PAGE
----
Njoroge Wachai at PostGlobal

Njoroge Wachai


Njoroge is a journalist who formerly worked for the Kenya-based People Daily. He was Africa Correspondent for the Science and Development Network (SciDev.net), a UK-based web site highlighting science and technology issues from developing countries. He also freelanced for the Switzerland-based Bulletin of the World Health Organization (WHO). Njoroge was a press fellow at the Wolfson College, University of Cambridge for four months in 2003, where he researched the role of alternative press in the democratization process in Africa. Njoroge currently lives in the U.S. He has studied Journalism and Technical Communication at the graduate level. Close.

Njoroge Wachai


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Ocampo's Faltering Prosecution

This week’s arrest warrant request from Luis Moreno-Ocampo, the Chief Prosecutor of The Hague-based International Criminal Court (ICC), for Sudan’s President Omar Hassan al-Bashir’s war-crimes in Darfur, has triggered quite the political and diplomatic kerfuffle. Many, especially human rights organizations, have hailed the move as significant as it will deter impunity.

But the Sudanese government, obviously, has expressed its indignation at the ICC and Mr. Ocampo. Soon after Ocampo announced the charges on Monday, al-Bashir’s supporters exploded in war shrieks and political diatribes against the ICC – and many countries seemed to support it.

In a rally held in Khartoum on Sunday, soon after word leaked that the announcement of the arrest warrant was imminent, al-Bashir’s supporters marched in the streets shouting: “Death to America! Death to Israel!” (Note that the U.S. and Israel aren’t signatories of the ICC and, therefore, don’t recognize it).

The Sudanese government swiftly branded Ocampo a criminal, and accused him of infusing politics into the Darfur crisis. Sudan’s Ambassador to the United Nations, Abdalmahmood Abdalhaleem Mohamad, warned Ocampo he would be held personally responsible for the aftermath of the indictment. The ambassador threatened that Sudan would explode into a fireball if the ICC issued an arrest warrant for al-Bashir. Of course, this was code language that there’d be more deaths, rapes and displacements in Darfur if the ICC didn’t abandon its treacherous machinations against al-Bashir.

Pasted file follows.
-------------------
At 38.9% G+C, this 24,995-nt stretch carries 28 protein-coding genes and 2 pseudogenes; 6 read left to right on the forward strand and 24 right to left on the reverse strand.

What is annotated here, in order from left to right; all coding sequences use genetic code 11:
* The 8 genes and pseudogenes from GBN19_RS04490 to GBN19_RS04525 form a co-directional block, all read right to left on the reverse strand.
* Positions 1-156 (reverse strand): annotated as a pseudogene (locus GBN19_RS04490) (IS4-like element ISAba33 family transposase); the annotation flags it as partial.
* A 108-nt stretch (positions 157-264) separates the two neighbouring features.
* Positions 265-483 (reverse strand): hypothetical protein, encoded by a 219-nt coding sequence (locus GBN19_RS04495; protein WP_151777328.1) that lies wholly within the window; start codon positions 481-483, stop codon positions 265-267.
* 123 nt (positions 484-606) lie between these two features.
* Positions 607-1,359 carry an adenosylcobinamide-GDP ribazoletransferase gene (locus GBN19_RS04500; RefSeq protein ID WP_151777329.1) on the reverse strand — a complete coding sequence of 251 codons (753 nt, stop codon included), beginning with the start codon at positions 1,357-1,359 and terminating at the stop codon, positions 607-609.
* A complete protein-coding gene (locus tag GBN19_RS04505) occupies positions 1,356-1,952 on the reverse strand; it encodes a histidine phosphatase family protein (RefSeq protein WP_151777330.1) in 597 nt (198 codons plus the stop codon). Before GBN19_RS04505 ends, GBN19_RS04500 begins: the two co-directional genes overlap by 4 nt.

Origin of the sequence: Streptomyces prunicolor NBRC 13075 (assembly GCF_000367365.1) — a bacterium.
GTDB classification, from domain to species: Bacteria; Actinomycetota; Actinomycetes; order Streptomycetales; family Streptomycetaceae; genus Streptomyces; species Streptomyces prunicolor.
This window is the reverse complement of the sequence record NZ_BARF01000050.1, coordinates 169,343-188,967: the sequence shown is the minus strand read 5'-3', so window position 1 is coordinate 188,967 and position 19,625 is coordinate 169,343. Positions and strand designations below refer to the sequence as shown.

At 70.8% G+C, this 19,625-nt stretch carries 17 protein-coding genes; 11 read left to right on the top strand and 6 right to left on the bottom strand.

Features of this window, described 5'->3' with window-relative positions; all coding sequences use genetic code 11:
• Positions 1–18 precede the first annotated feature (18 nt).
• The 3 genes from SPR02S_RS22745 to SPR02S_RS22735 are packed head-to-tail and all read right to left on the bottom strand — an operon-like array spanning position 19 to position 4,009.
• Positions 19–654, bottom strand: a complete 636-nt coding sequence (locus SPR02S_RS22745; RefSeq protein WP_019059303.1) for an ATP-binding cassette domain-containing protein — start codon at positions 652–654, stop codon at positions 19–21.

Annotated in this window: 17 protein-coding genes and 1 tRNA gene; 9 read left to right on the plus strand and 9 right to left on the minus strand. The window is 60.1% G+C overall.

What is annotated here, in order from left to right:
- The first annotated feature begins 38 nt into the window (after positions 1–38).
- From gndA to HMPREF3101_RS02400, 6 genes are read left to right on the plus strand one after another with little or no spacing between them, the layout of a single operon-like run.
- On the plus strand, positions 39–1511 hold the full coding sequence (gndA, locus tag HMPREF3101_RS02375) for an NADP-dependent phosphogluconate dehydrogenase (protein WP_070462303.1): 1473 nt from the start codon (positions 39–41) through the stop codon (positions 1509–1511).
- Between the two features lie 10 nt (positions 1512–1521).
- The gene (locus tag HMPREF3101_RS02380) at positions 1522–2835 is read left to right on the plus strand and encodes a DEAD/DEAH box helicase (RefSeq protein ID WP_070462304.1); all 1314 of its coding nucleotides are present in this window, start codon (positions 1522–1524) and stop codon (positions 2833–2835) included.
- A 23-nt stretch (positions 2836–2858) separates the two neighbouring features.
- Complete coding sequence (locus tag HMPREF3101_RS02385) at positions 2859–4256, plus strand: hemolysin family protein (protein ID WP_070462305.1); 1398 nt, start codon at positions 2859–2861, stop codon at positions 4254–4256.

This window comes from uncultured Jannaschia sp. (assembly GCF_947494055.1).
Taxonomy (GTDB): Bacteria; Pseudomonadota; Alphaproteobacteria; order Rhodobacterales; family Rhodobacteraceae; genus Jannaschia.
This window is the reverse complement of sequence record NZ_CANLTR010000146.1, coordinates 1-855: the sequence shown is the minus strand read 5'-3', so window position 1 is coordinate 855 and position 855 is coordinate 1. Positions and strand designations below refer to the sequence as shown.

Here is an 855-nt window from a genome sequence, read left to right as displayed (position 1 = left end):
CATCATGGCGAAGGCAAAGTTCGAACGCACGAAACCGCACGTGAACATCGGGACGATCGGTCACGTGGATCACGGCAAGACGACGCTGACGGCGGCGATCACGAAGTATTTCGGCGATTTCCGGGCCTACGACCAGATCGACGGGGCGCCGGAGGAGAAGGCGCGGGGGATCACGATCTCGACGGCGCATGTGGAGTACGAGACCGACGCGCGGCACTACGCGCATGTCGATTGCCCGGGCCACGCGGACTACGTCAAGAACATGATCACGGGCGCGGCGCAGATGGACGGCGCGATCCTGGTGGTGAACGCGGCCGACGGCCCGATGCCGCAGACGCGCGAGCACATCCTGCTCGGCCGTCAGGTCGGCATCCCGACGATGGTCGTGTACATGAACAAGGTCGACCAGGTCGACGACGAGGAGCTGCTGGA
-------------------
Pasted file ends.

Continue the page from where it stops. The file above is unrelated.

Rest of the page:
Undoubtedly, this is the kind of rhetoric that doesn’t respond to the specific charges that Ocampo has lain down against al-Bashir. Sudan is gaining points in politicizing what clearly is wanton abuse of human rights in Darfur. And Ocampo, and the entire ICC fraternity, better be warned that al-Bashir and others suspected to have been involved in the Darfur atrocities won’t take the indictments lying down. They’ll fight tooth and nail to discredit them.

Sudan, buoyed by the oil boom, has enormous resources to destroy the credibility of Ocampo and the ICC, even when the whole world knows atrocities that amount to genocide have taken place in Darfur. And it’s succeeding on this front.

Internationally, Sudan has been mobilizing its forces. Already, China and Russia, Sudan’s two foremost supporters in the United Nations (U.N.) and key trading partners, are busy strategizing how to torpedo Ocampo’s quest for prosecution in an effort to solidify peace talks.

At the African Union (A.U.), Sudan seems to have scored a big one. Tanzania, the current A.U. Chair, has already voiced its disdain of the ICC. There’s even a talk that the A.U. will be lobbying hard to the U.N. Security Council to block the ICC from indicting al-Bashir.

Sudan, in a bid to galvanize support from the Muslim world, has called for an emergency meeting of the Arab League.

Sudan is already casting the indictment as a war between it and the West. Here’s what Sudan’s Ambassador to Kenya, Majok Guandong, has to say about the issue: “They are after our oil, nothing else. And we are united, we’ll not allow that.”

Now, in the face of Sudan’s onslaught, Ocampo and the ICC need to move in overdrive in order to demonstrate that their determination to prosecute al-Bashir is devoid of political motivations. Hiding under legalese won’t necessarily help the ICC cause.

Already, it seems Ocampo and the ICC are buckling under Sudan’s well-oiled propaganda machine.

Yesterday, for example, Ocampo announced he’d be seeking to prosecute the commanders of a Darfur rebel group involved in last year’s killing of ten AU peacekeepers. Many will see this as a PR spin by the ICC to deflect criticism by Khartoum that it’s impartial.

Additionally, there’s talk in ICC circles that al-Bashir could escape war crimes indictments if he surrenders two of his senior government officials who are accused of overseeing the killings in Darfur. Doesn’t this amount to politics? It has nothing to do with plea bargaining. If Ocampo and the ICC have incontrovertible evidence that al-Bashir is culpable in the deaths of hundreds of thousands of Darfurians, then they must not entertain any compromise.

If their highly publicized threats of indicting al-Bashir is just political posturing or mere maneuvers to goad him to hand over perpetrators of the Darfur atrocities, while he goes scot-free, the ICC ought to know it’s dancing on the graves of those who’ve died, injured or displaced by the Darfur violence.

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